It is not time for the girls to emerge, so for now, it's boys only. I shot this one with a flash with a 200mm lense (handheld unfortunately) and the color got washed out a bit. It was early and the light was too low for me to shoot fast enough to compensate for my shakey hands. I wonder if any of those compound eyes are looking at me?
This young man preferred the oregano blooms. The color is still not quite right in the early light. They show much oranger in full sunlight. You can see the scars of daily life beginning to show up as scratches on their wing scales. They get pretty beaten up by the time the girls show up.
Frankly, I've never seen males and females at the same time but it has to happen...Theoretically, anyway.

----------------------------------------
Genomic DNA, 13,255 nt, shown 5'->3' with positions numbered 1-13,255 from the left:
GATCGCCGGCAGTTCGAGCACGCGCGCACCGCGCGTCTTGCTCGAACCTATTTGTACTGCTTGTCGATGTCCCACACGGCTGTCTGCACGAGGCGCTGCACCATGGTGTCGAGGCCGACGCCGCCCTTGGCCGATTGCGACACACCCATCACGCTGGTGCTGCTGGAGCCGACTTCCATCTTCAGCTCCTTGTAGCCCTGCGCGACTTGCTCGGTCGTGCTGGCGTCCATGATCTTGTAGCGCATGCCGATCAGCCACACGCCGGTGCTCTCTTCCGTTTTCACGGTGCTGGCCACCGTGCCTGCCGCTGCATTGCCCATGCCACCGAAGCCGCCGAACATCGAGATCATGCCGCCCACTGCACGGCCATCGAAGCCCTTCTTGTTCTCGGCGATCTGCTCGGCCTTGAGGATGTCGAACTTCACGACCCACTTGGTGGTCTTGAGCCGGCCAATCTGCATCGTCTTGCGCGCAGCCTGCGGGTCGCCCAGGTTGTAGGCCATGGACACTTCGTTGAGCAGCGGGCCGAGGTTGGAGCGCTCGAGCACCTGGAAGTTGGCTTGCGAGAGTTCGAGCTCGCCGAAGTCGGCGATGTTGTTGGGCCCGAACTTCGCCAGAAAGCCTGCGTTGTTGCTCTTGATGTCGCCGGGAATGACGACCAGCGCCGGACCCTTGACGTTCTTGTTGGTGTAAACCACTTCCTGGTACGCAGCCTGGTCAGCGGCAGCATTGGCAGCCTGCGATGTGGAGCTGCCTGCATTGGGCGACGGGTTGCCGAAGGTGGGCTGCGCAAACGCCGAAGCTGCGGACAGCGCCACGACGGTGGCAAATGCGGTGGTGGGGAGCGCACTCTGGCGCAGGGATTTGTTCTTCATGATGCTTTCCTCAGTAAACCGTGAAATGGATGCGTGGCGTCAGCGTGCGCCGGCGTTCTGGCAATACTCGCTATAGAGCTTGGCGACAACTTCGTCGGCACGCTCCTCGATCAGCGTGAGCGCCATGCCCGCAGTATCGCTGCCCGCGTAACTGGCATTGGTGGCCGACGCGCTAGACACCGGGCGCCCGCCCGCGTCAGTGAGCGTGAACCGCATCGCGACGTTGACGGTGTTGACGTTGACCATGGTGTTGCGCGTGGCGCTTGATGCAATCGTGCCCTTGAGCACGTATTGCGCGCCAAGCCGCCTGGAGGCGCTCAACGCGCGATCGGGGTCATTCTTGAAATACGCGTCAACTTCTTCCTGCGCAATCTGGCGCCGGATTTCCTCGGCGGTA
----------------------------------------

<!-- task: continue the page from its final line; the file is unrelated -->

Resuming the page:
Dianas are fairly rare and until recently were thought to have receded in range to the four Tennessee Counties in the Smokies adjacent to the North Carolina border. They were not listed as occuring in Roane County but here they are.
There is a distinct population in Arkansas and Oklahoma, and last year, the Diana was designated as the State Butterfly of Arkansas.
I guess I have to buy a decent tripod now.